Panasonic ‘smart’ TV ad nixed by broadcasters


Panasonic says Japanese TV stations are refusing to air commercials for its new “smart” television, apparently because they feel threatened by its combined TV-Internet function.

Private broadcasters, in a rare case of turning down a major advertiser, have said they will not show commercials for the product, claiming the split screen simultaneously showing broadcast content and Web pages may confuse viewers, according to reports.

“IPTV, or smart television, is a new area of service, and we are in talks to create new rules for broadcasting,” Panasonic said Monday in a statement. “We refrain from making further comments.”

Web users who have seen the commercial on YouTube lashed out at broadcasters for an apparently quixotic attempt to protect their medium from competition.

“Terrestrial broadcasting is finished because it has failed to keep up with the trend,” said one YouTube comment. “Forget it. We live in the time of the Internet.”

“LG, Samsung have already released similar televisions a long time ago, but they cannot bring them to Japan,” said another posting referring to Panasonic’s South Korean rivals.

Japan has a lively and competitive broadcast scene and a thriving Internet culture.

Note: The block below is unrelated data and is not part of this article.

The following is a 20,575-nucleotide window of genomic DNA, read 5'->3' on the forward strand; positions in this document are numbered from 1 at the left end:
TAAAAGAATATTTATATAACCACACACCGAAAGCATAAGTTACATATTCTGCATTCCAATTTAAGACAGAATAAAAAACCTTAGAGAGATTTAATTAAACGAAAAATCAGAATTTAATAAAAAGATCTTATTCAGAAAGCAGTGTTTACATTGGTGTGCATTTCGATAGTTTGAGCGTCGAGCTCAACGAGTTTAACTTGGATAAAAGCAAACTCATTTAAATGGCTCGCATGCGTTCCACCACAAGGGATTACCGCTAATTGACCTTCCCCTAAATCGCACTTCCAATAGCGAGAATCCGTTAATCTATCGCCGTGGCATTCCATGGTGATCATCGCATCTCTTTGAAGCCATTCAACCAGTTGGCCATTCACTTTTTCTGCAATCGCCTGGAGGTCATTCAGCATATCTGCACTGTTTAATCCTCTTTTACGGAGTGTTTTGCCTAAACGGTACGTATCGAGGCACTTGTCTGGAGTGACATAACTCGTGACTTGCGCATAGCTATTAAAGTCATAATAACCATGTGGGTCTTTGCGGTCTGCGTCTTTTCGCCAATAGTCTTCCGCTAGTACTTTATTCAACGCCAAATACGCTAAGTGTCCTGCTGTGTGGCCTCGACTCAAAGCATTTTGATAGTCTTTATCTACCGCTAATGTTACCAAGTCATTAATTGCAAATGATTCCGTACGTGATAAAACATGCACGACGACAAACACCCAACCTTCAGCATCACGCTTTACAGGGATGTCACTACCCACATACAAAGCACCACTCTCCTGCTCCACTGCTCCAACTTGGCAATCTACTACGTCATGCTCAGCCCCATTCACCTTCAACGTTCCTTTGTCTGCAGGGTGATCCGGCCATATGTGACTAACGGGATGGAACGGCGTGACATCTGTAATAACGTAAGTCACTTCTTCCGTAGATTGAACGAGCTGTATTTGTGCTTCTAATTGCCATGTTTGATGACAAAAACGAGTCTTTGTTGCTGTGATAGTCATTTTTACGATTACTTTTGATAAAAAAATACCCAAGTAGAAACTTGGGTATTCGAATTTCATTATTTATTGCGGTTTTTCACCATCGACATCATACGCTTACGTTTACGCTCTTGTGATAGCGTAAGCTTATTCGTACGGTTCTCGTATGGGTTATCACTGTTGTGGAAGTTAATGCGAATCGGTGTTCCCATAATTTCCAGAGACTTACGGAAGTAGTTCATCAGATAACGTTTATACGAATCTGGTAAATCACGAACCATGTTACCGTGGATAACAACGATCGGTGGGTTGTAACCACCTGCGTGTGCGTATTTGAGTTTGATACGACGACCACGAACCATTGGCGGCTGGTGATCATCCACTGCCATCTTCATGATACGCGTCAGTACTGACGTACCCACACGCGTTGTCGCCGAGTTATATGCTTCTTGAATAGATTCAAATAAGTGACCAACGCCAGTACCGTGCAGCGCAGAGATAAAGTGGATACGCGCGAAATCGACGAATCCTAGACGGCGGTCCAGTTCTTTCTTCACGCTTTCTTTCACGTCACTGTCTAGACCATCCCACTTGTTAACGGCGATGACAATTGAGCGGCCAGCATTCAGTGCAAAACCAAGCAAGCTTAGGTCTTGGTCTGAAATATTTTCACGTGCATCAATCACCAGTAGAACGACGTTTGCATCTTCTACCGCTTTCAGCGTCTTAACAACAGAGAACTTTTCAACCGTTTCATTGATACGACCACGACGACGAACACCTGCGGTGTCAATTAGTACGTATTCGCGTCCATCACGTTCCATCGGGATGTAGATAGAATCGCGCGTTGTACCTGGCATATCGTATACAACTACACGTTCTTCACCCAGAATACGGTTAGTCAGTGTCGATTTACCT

However, despite a reputation for innovative wizardry, Japan is sometimes slow to adopt new forms of technology into mainstream use. Some major companies are criticized for not keeping up with changes in modes of consumption.

Rules on political campaigning that had banned the use of the Internet have only recently been relaxed ahead of the July 21 Upper House election.

Panasonic 4K debut


Panasonic Corp. is considering launching high-definition liquid crystal display televisions using “4K” technology in Japan and Europe this fall, company sources said Tuesday.

The move is likely to intensify international competition in the TV market, where Toshiba Corp. and Sharp Corp. and South Korean companies have already launched products with the same technology that delivers four times finer image quality than the current high-definition resolution.

Panasonic’s proposed 4K TV will come in sizes of 50 inches or more, with the price yet to be decided, the sources said, adding the TV is also expected be capable of displaying content from the Internet.

The Internal Affairs and Communications Ministry and the broadcasting industry plan to begin next-generation 4K broadcasting in 2014 in time for the soccer World Cup in Brazil.